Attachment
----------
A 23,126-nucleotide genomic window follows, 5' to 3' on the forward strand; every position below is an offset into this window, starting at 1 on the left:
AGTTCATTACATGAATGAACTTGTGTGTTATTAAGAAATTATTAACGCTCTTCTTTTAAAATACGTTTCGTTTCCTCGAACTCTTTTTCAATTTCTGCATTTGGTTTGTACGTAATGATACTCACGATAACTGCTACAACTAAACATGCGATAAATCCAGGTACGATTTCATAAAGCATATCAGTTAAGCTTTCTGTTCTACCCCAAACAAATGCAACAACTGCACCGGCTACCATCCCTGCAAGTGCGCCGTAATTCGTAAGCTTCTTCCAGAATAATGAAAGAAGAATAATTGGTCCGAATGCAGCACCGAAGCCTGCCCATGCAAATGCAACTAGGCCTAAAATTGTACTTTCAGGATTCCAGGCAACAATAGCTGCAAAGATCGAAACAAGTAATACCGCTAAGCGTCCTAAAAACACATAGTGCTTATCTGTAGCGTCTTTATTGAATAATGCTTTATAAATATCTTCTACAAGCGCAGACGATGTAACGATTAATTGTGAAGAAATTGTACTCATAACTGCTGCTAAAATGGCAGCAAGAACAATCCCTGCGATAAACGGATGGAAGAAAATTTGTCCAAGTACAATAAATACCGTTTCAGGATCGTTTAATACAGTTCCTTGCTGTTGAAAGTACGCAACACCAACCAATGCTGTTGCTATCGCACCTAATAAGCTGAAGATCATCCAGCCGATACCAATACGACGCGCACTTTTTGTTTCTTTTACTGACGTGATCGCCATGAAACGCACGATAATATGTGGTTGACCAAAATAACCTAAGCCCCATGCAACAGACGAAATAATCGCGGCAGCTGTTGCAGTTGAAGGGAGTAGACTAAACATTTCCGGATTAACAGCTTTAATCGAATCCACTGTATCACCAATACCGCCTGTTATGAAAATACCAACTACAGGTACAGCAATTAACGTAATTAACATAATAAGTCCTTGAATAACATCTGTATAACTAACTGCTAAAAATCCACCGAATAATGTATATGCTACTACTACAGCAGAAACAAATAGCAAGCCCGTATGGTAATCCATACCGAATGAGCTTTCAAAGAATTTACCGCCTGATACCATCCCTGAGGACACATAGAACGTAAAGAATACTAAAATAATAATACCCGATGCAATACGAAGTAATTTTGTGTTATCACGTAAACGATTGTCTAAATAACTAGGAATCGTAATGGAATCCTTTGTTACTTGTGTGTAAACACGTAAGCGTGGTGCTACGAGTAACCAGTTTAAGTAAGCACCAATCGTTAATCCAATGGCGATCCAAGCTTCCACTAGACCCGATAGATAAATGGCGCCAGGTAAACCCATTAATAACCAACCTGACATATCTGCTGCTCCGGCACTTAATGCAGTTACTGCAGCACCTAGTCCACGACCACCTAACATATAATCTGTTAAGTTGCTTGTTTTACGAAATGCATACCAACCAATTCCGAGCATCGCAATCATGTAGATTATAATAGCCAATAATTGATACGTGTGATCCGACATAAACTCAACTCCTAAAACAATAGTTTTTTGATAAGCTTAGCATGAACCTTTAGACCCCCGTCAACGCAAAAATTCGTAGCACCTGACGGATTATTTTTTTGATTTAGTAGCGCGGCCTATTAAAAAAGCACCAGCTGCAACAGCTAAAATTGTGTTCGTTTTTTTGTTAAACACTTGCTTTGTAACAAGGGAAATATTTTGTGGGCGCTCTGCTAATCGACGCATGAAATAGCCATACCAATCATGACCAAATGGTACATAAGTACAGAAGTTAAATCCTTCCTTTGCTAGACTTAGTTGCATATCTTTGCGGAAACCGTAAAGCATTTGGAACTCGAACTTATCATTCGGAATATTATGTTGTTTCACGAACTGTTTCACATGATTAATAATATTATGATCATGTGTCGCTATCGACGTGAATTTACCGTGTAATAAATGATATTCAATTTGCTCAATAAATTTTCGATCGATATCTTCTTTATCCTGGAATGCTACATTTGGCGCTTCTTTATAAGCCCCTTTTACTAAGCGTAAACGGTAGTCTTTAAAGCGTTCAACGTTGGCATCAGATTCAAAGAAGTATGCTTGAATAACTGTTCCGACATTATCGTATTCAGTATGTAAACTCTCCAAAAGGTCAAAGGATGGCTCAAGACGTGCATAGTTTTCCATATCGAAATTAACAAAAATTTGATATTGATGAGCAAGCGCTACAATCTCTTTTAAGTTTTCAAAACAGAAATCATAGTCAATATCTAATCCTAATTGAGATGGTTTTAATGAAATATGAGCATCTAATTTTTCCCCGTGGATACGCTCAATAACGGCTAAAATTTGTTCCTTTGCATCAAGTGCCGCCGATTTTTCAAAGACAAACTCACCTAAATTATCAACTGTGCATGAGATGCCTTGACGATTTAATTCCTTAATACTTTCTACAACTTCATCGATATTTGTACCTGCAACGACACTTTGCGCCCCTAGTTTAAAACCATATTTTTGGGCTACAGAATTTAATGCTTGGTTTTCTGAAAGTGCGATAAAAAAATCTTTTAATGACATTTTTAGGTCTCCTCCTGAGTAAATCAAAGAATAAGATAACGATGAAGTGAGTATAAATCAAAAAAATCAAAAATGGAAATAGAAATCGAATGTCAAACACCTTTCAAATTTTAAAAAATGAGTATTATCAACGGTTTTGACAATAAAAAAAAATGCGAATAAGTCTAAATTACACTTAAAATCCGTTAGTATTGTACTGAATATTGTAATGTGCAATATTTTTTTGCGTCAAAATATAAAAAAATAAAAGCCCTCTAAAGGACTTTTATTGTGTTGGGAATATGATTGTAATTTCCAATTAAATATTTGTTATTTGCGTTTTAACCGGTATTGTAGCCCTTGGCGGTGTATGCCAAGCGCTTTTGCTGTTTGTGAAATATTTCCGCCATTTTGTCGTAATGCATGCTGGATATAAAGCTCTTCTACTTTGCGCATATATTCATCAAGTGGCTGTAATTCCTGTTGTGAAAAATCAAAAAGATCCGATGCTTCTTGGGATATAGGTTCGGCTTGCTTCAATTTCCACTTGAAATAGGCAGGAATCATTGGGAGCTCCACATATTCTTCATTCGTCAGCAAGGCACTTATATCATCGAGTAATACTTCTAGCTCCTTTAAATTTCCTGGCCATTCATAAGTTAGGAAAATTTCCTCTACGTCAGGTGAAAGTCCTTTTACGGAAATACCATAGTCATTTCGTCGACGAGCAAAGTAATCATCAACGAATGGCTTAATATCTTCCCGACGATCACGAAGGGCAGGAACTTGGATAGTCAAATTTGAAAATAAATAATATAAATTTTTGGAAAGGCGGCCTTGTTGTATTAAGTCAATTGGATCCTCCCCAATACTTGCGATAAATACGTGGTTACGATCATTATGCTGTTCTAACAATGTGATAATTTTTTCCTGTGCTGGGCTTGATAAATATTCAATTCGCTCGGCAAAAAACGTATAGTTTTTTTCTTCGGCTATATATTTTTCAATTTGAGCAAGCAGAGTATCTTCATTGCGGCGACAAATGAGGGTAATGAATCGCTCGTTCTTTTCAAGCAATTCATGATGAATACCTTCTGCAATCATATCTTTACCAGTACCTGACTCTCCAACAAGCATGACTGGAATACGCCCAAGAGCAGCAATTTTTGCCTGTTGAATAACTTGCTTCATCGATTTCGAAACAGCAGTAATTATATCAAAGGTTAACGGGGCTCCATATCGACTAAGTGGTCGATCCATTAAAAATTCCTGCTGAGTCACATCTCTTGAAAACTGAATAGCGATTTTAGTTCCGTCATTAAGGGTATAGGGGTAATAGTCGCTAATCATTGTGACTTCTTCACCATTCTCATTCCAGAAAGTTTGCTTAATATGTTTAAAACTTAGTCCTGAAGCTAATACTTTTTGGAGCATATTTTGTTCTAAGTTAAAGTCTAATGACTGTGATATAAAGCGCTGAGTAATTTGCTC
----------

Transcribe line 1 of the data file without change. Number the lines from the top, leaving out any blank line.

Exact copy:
A 23,126-nucleotide genomic window follows, 5' to 3' on the forward strand; every position below is an offset into this window, starting at 1 on the left: